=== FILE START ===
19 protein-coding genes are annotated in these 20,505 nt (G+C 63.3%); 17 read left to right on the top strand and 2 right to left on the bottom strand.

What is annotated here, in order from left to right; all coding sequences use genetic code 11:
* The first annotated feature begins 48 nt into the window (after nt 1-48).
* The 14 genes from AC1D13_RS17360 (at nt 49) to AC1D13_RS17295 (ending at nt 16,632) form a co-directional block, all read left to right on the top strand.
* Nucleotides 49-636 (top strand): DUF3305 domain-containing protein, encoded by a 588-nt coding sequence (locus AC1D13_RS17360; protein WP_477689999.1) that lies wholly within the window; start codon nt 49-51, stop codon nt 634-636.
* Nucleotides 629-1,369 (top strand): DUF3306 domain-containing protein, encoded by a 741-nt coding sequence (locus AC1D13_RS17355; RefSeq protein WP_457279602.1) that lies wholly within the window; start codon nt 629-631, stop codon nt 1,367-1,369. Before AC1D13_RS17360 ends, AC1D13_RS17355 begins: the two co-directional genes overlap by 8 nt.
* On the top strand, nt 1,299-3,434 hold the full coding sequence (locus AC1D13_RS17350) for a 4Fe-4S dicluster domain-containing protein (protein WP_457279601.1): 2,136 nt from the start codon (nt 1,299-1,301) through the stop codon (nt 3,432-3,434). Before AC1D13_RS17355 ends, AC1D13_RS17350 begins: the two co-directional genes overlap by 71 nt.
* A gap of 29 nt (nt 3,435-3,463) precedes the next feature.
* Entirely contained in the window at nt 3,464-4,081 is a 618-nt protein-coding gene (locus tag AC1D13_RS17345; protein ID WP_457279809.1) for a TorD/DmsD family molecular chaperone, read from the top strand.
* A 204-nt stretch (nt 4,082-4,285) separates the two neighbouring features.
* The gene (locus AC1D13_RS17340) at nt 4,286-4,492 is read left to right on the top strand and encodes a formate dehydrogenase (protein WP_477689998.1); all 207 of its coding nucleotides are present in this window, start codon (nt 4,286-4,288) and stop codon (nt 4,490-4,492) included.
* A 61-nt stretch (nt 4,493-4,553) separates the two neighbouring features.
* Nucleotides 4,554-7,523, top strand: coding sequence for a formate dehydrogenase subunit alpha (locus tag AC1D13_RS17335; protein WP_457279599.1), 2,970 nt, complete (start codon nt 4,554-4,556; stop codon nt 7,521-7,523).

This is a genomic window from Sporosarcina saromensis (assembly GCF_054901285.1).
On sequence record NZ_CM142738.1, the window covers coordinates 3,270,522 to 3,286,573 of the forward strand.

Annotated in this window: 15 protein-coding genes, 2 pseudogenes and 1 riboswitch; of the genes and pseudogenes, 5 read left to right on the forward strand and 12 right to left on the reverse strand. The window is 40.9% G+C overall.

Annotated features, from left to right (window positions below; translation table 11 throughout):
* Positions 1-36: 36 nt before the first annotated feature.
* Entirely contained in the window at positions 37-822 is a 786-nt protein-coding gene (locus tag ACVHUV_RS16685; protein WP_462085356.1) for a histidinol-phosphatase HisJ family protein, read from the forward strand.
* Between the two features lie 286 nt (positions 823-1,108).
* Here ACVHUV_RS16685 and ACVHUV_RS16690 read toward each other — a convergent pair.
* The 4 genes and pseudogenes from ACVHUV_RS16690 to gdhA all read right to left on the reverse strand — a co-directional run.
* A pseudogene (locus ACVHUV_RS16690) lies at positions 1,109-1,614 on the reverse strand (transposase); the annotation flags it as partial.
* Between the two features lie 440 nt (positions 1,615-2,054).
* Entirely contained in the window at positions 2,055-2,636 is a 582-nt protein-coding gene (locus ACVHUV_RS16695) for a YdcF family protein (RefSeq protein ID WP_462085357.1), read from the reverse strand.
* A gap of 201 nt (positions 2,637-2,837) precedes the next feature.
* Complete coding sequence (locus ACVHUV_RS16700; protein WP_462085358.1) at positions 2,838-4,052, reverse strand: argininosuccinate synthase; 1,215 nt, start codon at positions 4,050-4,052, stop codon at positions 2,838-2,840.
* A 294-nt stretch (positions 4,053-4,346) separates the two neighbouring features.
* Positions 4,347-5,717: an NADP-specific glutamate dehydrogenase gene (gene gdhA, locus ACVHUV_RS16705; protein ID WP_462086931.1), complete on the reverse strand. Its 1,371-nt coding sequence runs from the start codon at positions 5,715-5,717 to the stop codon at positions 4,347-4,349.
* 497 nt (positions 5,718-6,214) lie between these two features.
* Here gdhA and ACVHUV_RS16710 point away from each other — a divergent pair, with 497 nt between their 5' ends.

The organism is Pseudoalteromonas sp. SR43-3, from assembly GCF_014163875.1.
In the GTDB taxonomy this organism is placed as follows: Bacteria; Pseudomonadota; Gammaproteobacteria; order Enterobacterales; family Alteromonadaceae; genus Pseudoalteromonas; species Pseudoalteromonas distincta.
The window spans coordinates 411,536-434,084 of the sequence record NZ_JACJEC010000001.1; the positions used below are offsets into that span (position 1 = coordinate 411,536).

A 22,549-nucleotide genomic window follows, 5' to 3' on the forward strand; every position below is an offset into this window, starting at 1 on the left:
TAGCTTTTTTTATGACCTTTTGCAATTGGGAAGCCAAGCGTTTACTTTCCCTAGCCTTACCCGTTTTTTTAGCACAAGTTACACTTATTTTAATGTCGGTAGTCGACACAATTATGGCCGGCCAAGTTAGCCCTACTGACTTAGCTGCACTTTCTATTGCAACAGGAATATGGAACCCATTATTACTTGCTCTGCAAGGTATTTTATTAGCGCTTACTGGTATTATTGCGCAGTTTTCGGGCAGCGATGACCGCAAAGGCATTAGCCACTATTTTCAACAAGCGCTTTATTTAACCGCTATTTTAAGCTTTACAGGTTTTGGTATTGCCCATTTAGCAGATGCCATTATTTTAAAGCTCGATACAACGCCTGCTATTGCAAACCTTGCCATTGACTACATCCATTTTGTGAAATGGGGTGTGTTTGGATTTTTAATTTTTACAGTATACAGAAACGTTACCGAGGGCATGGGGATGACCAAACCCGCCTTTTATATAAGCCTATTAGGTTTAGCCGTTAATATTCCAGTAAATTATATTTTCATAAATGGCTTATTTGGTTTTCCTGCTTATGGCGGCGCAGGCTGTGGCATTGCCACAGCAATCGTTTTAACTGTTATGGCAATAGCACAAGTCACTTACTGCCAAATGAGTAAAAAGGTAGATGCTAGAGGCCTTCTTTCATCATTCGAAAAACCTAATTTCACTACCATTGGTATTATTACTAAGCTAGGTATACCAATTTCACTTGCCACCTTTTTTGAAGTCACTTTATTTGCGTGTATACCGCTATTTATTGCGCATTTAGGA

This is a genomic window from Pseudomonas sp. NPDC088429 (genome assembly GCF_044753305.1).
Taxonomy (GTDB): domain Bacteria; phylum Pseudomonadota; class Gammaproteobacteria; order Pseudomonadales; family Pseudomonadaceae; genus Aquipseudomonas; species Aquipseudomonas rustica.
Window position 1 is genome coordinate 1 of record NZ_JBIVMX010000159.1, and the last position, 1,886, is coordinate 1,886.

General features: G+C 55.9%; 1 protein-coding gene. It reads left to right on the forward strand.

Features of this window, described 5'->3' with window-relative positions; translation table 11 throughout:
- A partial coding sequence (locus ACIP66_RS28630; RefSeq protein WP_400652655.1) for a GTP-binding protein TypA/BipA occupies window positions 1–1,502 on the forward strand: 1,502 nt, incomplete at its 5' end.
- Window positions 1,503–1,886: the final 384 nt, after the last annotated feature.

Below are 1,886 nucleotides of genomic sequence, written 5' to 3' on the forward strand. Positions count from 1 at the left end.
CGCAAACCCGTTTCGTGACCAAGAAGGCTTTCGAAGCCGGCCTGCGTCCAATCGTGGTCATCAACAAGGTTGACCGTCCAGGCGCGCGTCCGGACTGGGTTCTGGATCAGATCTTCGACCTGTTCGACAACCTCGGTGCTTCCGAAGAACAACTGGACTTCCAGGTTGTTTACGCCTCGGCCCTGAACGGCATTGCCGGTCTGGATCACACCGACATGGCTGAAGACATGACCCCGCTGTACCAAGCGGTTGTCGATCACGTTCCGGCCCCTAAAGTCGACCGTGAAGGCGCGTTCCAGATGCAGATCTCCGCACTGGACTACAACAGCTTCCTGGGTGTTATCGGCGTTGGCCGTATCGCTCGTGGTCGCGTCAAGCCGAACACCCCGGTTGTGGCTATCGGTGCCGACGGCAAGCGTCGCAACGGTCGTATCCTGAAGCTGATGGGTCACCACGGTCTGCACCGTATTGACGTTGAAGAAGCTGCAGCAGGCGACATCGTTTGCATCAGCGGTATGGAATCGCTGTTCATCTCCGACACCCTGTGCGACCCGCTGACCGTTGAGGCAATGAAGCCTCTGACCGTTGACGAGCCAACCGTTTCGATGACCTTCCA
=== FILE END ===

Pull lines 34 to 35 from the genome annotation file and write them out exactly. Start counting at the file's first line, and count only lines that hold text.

The window spans coordinates 411,536-434,084 of the sequence record NZ_JACJEC010000001.1; the positions used below are offsets into that span (position 1 = coordinate 411,536).

A 22,549-nucleotide genomic window follows, 5' to 3' on the forward strand; every position below is an offset into this window, starting at 1 on the left: